But yes, the game was glorious, ending in the Panthers’ sixth straight win as they improve to 7-3. It was even in almost every way except the final score, most notably the yards gained per play (a narrow Patriots advantage at 5.8 to 5.6), and the time of possession (30:46 to 29:14, again a narrow Patriots advantage).
The difference, though, was Newton, who threw three touchdowns with no interceptions, and in addition to that game-winning drive in which he had 57 of his 209 total passing yards, he also did this…
Elvis did not see a problem with the final play
Jim Irsay in disguise? pic.twitter.com/BPEPCbFsvc
— Mike Tunison (@xmasape) November 19, 2013
Matt McGloin made history
Moving on briefly to non-awesome MNF game matters, it seems this Matt McGloin as the starter in Oakland deal may have some legs, which happens when you make history I suppose.
Matt McGloin and Todd Marinovich only rookies — drafted or not — since merger in 1970 with 3+ TDs and no interceptions in first NFL start.
— Steve Corkran (@CorkOnTheNFL) November 18, 2013
What can Chip Kelly do for you?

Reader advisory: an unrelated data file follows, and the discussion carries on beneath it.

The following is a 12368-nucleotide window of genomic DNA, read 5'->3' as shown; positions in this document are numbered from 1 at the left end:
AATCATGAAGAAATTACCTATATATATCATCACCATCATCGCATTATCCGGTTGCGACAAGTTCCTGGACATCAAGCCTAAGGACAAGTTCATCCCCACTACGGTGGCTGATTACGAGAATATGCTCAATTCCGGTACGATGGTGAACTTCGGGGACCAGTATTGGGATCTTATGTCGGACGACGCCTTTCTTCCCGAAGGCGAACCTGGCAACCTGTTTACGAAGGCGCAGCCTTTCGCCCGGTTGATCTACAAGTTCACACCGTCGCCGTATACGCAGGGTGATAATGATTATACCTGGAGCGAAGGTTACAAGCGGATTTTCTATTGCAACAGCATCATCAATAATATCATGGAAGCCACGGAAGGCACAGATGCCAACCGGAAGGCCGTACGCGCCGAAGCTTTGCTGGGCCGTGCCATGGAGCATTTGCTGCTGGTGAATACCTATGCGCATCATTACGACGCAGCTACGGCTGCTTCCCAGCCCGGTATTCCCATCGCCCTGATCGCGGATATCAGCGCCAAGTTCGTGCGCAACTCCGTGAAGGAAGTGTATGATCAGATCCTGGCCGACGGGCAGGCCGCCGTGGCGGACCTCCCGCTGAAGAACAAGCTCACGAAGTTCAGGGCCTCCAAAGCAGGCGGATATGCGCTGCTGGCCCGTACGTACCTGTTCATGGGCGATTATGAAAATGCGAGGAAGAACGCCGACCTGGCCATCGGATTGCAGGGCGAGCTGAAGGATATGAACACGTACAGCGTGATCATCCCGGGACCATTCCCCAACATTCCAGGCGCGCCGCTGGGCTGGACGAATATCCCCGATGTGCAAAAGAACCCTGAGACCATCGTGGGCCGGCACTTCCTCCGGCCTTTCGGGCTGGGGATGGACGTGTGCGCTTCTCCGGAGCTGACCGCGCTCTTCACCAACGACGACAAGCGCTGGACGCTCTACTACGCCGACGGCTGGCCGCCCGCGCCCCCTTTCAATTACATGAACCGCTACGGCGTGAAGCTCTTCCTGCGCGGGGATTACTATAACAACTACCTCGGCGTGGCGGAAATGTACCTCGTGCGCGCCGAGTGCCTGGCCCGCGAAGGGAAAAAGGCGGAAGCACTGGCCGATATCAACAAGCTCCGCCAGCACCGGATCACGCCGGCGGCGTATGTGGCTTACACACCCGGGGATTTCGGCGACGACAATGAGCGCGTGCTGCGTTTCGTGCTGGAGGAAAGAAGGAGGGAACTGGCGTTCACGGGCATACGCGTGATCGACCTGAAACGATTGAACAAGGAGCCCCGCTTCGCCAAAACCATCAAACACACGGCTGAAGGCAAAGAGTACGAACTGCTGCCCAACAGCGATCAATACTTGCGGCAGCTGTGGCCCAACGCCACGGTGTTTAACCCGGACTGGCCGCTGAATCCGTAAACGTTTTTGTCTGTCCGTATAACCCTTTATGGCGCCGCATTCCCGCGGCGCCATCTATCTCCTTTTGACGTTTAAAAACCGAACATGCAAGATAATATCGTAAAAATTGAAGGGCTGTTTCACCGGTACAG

Nick Foles has been doing the throwing and the downfield reading over his last three masterful games in which he’s thrown 16 touchdown passes with zero interceptions, and he’s maintained a passer rating of 128.0. But although the intention certainly isn’t to take anything away from Foles’ success, it’s worth noting that Chip Kelly’s offense has historically been highly quarterback friendly, producing multiple passers who have minimized their mistakes.
That’s why Tim McManus noted it:
Whether it was Jeremiah Masoli (15 TD, 6 INT in 2009), Darron Thomas (63 TD, 16 INT in 2010-11) or Marcus Mariota (32 TD, 6 INT in 2012), all of his signal-callers produced in a pretty big way while he was head coach at Oregon. Mariota continues to thrive this season (25 TD, 0 INT) running essentially the same system that Kelly installed. Michael Vick had this Eagles offense humming for the most part before he got injured.
Inevitable Internet thing
The Internet offers us many marvelous things daily. For example, if I’m feeling stressed out and need to watch some penguins slide around or steal rocks from each other, the web’s interconnecting tubes will happily oblige.
Some things are obligatory, though, and Grumpy Cat is the worst. But Jim Ross mashups are still not the worst. Not even close.
STOP IT! STOP IT NOW!
Let this die, Jacksonville. Let this die a horrible death.